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M2 Nov&Dec 2011 The Right Track .pdf


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SUCCESS

I’m from a place called Crumlin, which is on the south side of
Dublin– it’s quite an infamous place. It was pretty tough when I
was growing up but it’s even tougher now. Unfortunately, a lot
of gang stuff has taken over and there are a lot of drugs and
shootings. I took my boys back to the house I grew up in and
watched them looking at the size of the place. We went to my old
school too, and the cameras and barbed wire had their little eyes
going “what is this all about?” It was a pretty hard place to grow
up in but having said that, it was a fantastic environment full of
wonderful people as well.
Has your upbringing given you an edge in business?

M2magazine.com.au

The
Right
Track
40

Having a fierce work ethic is not just a
commendable attribute but a personal
value base that took Jeff Doyle from the
wrong side of the tracks in south Dublin,
to CEO of the Adecco Group for Australia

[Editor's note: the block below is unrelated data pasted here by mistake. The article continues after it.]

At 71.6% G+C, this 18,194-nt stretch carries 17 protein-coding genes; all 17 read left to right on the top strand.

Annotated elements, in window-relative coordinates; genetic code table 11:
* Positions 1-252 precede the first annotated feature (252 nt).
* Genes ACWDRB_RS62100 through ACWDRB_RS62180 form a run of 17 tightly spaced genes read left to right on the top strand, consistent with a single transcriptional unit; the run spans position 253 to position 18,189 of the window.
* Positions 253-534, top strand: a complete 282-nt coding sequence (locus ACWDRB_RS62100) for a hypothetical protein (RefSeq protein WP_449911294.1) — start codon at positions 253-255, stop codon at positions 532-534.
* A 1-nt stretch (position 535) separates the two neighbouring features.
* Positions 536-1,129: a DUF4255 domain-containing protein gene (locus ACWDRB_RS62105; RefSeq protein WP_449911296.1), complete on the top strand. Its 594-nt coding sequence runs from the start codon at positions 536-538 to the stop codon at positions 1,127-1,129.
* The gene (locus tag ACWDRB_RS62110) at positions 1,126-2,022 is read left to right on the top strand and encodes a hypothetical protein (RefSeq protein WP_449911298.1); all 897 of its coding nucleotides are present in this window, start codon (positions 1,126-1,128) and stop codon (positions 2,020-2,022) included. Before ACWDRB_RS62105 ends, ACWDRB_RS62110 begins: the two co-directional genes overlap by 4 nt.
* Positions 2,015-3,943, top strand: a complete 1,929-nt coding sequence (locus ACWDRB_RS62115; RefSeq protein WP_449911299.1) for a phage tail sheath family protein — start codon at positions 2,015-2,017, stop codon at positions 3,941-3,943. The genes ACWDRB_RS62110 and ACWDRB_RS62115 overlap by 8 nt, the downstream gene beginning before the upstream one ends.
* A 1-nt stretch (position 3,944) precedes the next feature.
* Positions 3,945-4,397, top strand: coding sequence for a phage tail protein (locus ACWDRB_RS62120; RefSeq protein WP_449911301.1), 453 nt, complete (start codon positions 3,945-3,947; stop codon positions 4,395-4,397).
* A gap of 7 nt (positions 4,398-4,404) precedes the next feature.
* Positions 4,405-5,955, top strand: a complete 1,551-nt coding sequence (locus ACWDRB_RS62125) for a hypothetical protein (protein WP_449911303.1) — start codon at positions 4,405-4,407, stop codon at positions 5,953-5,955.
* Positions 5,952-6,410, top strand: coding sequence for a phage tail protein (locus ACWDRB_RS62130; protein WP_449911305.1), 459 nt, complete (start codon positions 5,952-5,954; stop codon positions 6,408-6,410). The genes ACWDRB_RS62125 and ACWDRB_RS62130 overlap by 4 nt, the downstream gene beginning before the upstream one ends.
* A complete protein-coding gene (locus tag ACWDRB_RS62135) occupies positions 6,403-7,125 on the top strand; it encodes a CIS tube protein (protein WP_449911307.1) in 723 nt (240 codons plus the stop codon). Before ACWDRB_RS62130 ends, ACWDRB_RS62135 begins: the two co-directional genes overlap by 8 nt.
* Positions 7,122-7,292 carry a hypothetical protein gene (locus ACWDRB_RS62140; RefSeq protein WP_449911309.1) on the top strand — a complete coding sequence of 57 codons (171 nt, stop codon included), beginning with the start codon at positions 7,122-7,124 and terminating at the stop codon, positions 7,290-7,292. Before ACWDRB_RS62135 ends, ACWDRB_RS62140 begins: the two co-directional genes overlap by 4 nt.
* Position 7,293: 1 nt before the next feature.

and New Zealand.
Photography by Stephanie Bailly

You can’t come out of growing up in that environment and not
have some type of ‘edge’. I was able to use that edge in a positive
sense. Thinking back, Crumlin was quite a physical, violent place.
Not that I was ever a tough guy but you actually needed to get on
the front foot. Growing up in a rough environment like this, it was
great to have football as an outlet and a focus, fortunately I realised
at an early age that I was pretty good at it. I think being involved
with sport like that somehow protects you and puts you up on a
bit of a pedestal. I was lucky enough that I was able to represent
Ireland at a schoolboy and youth level before going on to play
professionally in England
when I was 15. I suppose
it’s every kid’s dream
growing up in Dublin, and